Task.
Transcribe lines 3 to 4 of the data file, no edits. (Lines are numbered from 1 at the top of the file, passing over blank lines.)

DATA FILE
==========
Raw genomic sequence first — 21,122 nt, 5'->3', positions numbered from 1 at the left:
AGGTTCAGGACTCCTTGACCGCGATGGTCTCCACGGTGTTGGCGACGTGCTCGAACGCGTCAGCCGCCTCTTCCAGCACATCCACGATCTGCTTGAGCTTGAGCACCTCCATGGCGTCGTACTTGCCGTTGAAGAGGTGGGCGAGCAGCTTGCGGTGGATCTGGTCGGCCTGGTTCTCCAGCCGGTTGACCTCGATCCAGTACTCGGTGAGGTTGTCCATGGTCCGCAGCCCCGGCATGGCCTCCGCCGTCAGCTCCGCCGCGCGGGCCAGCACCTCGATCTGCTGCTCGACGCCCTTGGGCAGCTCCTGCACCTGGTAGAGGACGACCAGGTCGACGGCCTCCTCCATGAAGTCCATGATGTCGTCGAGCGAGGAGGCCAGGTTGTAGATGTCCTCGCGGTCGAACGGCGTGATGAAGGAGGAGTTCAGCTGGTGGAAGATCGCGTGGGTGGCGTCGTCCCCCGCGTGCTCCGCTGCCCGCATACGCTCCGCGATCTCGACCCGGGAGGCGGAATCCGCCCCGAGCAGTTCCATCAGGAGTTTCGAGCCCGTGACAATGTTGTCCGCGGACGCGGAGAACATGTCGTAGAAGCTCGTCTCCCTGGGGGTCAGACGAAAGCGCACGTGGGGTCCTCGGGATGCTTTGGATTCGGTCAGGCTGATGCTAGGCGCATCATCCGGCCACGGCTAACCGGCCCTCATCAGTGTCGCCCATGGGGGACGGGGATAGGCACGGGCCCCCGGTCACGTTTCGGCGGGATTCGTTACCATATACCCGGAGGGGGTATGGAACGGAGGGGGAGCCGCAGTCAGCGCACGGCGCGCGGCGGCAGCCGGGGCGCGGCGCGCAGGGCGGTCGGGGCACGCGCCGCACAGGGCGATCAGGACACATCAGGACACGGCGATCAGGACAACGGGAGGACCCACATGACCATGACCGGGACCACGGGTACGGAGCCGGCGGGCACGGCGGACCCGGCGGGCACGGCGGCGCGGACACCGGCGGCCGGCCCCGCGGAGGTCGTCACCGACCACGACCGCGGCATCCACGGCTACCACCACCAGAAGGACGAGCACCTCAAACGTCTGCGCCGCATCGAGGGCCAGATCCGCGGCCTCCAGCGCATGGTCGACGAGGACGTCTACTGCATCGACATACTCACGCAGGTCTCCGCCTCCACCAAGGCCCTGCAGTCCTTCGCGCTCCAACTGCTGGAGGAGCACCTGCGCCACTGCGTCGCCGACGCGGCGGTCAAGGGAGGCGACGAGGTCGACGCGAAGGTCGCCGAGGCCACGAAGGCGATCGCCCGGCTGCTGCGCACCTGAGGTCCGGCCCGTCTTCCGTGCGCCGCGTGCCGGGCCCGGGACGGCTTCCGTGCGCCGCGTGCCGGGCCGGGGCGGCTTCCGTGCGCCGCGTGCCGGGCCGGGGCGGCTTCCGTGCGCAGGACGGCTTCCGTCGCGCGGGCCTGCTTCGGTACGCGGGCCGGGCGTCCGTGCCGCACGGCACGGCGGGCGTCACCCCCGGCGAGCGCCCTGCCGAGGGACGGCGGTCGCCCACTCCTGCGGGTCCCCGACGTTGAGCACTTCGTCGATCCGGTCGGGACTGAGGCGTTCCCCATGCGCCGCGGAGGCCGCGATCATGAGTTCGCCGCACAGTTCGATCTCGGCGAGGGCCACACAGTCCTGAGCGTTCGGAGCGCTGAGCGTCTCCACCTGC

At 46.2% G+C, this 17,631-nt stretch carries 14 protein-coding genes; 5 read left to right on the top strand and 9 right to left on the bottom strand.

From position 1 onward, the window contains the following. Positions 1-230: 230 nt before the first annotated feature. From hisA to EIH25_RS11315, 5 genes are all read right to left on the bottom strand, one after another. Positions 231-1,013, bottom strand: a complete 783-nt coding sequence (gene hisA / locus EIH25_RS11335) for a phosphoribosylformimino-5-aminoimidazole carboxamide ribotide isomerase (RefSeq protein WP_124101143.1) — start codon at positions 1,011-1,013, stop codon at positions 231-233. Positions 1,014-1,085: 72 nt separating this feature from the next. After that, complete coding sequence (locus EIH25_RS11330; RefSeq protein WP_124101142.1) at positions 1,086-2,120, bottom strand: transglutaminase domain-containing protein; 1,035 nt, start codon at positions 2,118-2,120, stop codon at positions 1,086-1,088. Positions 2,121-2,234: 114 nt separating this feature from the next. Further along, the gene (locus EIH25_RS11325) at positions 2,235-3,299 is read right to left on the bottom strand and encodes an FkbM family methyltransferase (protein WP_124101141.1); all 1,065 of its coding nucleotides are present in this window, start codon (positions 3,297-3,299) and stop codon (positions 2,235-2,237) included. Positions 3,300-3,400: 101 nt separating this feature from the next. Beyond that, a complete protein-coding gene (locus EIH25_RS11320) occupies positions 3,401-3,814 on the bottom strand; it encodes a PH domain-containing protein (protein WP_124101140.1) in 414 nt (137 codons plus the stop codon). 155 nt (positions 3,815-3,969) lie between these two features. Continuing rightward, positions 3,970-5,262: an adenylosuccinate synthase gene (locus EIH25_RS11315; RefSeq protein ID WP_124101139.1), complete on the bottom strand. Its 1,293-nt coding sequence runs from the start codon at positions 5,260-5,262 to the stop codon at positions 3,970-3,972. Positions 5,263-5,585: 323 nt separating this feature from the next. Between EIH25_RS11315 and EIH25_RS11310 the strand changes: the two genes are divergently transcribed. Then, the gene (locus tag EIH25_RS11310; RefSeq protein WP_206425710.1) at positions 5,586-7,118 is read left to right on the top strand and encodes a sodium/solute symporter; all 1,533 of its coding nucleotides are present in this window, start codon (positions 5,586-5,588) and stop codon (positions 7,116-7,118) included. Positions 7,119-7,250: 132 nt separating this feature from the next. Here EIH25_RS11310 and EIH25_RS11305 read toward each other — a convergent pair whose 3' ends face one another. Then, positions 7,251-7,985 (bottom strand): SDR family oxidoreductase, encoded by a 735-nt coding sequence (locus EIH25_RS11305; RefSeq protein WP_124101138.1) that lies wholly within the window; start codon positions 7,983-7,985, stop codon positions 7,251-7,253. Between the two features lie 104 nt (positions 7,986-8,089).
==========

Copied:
At 46.2% G+C, this 17,631-nt stretch carries 14 protein-coding genes; 5 read left to right on the top strand and 9 right to left on the bottom strand.

From position 1 onward, the window contains the following. Positions 1-230: 230 nt before the first annotated feature. From hisA to EIH25_RS11315, 5 genes are all read right to left on the bottom strand, one after another. Positions 231-1,013, bottom strand: a complete 783-nt coding sequence (gene hisA / locus EIH25_RS11335) for a phosphoribosylformimino-5-aminoimidazole carboxamide ribotide isomerase (RefSeq protein WP_124101143.1) — start codon at positions 1,011-1,013, stop codon at positions 231-233. Positions 1,014-1,085: 72 nt separating this feature from the next. After that, complete coding sequence (locus EIH25_RS11330; RefSeq protein WP_124101142.1) at positions 1,086-2,120, bottom strand: transglutaminase domain-containing protein; 1,035 nt, start codon at positions 2,118-2,120, stop codon at positions 1,086-1,088. Positions 2,121-2,234: 114 nt separating this feature from the next. Further along, the gene (locus EIH25_RS11325) at positions 2,235-3,299 is read right to left on the bottom strand and encodes an FkbM family methyltransferase (protein WP_124101141.1); all 1,065 of its coding nucleotides are present in this window, start codon (positions 3,297-3,299) and stop codon (positions 2,235-2,237) included. Positions 3,300-3,400: 101 nt separating this feature from the next. Beyond that, a complete protein-coding gene (locus EIH25_RS11320) occupies positions 3,401-3,814 on the bottom strand; it encodes a PH domain-containing protein (protein WP_124101140.1) in 414 nt (137 codons plus the stop codon). 155 nt (positions 3,815-3,969) lie between these two features. Continuing rightward, positions 3,970-5,262: an adenylosuccinate synthase gene (locus EIH25_RS11315; RefSeq protein ID WP_124101139.1), complete on the bottom strand. Its 1,293-nt coding sequence runs from the start codon at positions 5,260-5,262 to the stop codon at positions 3,970-3,972. Positions 5,263-5,585: 323 nt separating this feature from the next. Between EIH25_RS11315 and EIH25_RS11310 the strand changes: the two genes are divergently transcribed. Then, the gene (locus tag EIH25_RS11310; RefSeq protein WP_206425710.1) at positions 5,586-7,118 is read left to right on the top strand and encodes a sodium/solute symporter; all 1,533 of its coding nucleotides are present in this window, start codon (positions 5,586-5,588) and stop codon (positions 7,116-7,118) included. Positions 7,119-7,250: 132 nt separating this feature from the next. Here EIH25_RS11310 and EIH25_RS11305 read toward each other — a convergent pair whose 3' ends face one another. Then, positions 7,251-7,985 (bottom strand): SDR family oxidoreductase, encoded by a 735-nt coding sequence (locus EIH25_RS11305; RefSeq protein WP_124101138.1) that lies wholly within the window; start codon positions 7,983-7,985, stop codon positions 7,251-7,253. Between the two features lie 104 nt (positions 7,986-8,089).